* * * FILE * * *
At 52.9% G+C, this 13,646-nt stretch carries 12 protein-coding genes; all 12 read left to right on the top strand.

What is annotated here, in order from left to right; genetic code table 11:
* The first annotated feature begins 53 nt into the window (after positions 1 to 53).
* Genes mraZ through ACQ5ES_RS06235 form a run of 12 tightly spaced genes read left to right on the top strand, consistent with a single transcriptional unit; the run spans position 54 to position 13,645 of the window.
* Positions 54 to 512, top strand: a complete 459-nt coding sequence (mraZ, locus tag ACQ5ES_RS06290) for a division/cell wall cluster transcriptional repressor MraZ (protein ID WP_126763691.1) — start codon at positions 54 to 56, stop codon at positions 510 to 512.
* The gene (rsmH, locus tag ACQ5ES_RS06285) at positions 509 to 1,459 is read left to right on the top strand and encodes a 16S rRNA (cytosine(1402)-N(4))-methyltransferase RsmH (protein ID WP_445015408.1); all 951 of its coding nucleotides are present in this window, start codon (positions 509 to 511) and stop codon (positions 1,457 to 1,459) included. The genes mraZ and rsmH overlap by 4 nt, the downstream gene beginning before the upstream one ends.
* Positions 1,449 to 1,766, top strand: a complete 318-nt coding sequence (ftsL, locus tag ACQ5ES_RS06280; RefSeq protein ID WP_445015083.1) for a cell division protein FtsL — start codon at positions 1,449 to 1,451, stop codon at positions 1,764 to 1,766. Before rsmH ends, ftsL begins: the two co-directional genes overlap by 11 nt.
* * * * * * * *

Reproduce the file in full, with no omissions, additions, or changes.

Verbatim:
At 52.9% G+C, this 13,646-nt stretch carries 12 protein-coding genes; all 12 read left to right on the top strand.

What is annotated here, in order from left to right; genetic code table 11:
* The first annotated feature begins 53 nt into the window (after positions 1 to 53).
* Genes mraZ through ACQ5ES_RS06235 form a run of 12 tightly spaced genes read left to right on the top strand, consistent with a single transcriptional unit; the run spans position 54 to position 13,645 of the window.
* Positions 54 to 512, top strand: a complete 459-nt coding sequence (mraZ, locus tag ACQ5ES_RS06290) for a division/cell wall cluster transcriptional repressor MraZ (protein ID WP_126763691.1) — start codon at positions 54 to 56, stop codon at positions 510 to 512.
* The gene (rsmH, locus tag ACQ5ES_RS06285) at positions 509 to 1,459 is read left to right on the top strand and encodes a 16S rRNA (cytosine(1402)-N(4))-methyltransferase RsmH (protein ID WP_445015408.1); all 951 of its coding nucleotides are present in this window, start codon (positions 509 to 511) and stop codon (positions 1,457 to 1,459) included. The genes mraZ and rsmH overlap by 4 nt, the downstream gene beginning before the upstream one ends.
* Positions 1,449 to 1,766, top strand: a complete 318-nt coding sequence (ftsL, locus tag ACQ5ES_RS06280; RefSeq protein ID WP_445015083.1) for a cell division protein FtsL — start codon at positions 1,449 to 1,451, stop codon at positions 1,764 to 1,766. Before rsmH ends, ftsL begins: the two co-directional genes overlap by 11 nt.